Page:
- Left 4 Dead 2 – Okay
- It’s very unlike Valve to spit out a sequel so quickly, but there does seem to be enough there to justify it.
- Splinter Cell: Conviction – Good
- Looks pretty damn fantastic, actually. Environment kills, almost Assassin’s Creed climbing, Hitman approach to areas, and some nice visual tricks (though the text-on-walls is a bit iffy). There’s no reason to expect this to stay exclusive though for longer than six months to a year.
- Forza 3 – Good
- I’m not interested personally as I have no interest in cars or racing, and I don’t know how this compares to Gran Turismo. They do review well though and this will likely be the third full Forza title to come out between GT4 and GT5, which probably counts for something.
- Halo: ODST – Good
- No surprise there, it’s going to be a decent (if shorter) Halo game, properly distanced from Master Chief, allowing Bungie to experiment a little.
- Halo: Reach – Good
- Huge surprise there, even with the rumours. I thought a new Halo game possible, but not from Bungie. It’s a little sad that they still can’t get away from Halo and try new things, but it’s also good that we’ll get another proper Halo.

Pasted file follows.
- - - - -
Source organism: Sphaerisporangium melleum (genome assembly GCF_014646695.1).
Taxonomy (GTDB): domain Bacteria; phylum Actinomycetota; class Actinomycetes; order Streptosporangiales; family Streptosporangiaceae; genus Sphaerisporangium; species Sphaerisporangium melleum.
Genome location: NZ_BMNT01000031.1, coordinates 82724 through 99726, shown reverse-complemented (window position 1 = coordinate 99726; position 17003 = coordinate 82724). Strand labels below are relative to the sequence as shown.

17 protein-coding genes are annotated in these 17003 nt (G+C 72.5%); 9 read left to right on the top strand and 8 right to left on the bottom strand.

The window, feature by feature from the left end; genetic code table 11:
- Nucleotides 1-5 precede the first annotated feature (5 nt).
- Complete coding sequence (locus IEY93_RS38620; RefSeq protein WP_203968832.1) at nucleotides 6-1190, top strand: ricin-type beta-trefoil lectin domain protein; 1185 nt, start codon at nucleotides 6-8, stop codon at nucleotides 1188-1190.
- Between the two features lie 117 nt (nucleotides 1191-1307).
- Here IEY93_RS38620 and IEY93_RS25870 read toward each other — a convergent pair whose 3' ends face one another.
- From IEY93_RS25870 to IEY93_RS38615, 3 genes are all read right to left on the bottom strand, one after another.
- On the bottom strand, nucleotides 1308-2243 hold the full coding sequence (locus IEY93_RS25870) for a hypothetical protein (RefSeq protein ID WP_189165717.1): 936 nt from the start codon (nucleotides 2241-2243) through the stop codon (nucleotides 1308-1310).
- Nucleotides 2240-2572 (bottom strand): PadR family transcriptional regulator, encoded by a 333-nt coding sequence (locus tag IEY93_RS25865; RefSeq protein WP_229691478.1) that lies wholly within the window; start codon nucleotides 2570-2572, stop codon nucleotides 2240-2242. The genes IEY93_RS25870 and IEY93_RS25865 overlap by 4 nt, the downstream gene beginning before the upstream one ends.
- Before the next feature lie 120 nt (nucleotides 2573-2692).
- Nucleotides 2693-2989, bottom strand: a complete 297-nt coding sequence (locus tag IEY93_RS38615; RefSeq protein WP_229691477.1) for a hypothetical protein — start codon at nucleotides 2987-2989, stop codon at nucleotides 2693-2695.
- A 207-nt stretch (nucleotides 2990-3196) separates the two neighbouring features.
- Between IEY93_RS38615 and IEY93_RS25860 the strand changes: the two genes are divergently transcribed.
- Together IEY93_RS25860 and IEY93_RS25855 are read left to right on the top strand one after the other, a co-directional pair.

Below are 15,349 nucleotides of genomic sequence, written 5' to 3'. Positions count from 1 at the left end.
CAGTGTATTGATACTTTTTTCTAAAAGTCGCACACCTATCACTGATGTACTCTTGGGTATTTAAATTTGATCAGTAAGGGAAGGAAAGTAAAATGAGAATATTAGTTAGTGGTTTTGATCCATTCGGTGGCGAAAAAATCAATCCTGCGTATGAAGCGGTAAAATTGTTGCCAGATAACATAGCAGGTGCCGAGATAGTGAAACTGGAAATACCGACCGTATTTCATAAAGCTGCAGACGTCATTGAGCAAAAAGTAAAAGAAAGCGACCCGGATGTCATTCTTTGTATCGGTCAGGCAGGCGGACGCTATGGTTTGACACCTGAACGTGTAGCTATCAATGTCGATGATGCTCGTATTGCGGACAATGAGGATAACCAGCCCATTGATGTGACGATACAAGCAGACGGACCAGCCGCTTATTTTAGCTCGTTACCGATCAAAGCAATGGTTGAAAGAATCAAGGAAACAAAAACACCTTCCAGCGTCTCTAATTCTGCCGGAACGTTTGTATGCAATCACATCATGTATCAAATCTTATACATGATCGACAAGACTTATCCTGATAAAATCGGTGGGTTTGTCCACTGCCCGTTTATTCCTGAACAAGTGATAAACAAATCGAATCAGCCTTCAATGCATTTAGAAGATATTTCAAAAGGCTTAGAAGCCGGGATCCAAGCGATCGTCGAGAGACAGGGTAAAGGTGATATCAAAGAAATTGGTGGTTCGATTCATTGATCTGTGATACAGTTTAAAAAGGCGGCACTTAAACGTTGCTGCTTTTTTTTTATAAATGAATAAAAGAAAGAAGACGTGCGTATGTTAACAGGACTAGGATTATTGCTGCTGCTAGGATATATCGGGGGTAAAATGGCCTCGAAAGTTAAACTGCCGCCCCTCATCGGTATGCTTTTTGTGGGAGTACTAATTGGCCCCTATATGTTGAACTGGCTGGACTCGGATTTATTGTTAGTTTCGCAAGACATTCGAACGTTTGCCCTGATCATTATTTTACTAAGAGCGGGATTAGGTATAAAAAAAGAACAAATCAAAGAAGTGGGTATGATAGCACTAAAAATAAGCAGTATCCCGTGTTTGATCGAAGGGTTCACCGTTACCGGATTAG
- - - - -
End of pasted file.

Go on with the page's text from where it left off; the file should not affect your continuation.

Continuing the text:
- Alan Wake – Good
- The anticipation for this was pretty huge and I’m not sure what we saw quite lived up to that, but the game looks interesting. The 2010 release is a little disappointing (if expected), but it’s nice to know that it both exists and is almost done.
- Metal Gear Solid: Rising – Good
- MGS on 360 is pretty significant for the whole “there are no third-party exclusives” theme of this generation. It doesn’t seem to be an exclusive though (there was a clear 360, PC and PS3 message at the Konami press conference two days later).
- Project Natal – Good
- Could well end up being the most significant thing of this generation if it could do what Microsoft want it to. Perhaps unsurprisingly, the concept trailer for it – fighting game, racing game, monster smashing city game, skateboard game – looked much more exciting than the actual tech demos. Splat Stage did put a stupid grin on my face as the picture came together, as I’m sure it did for most of the audience.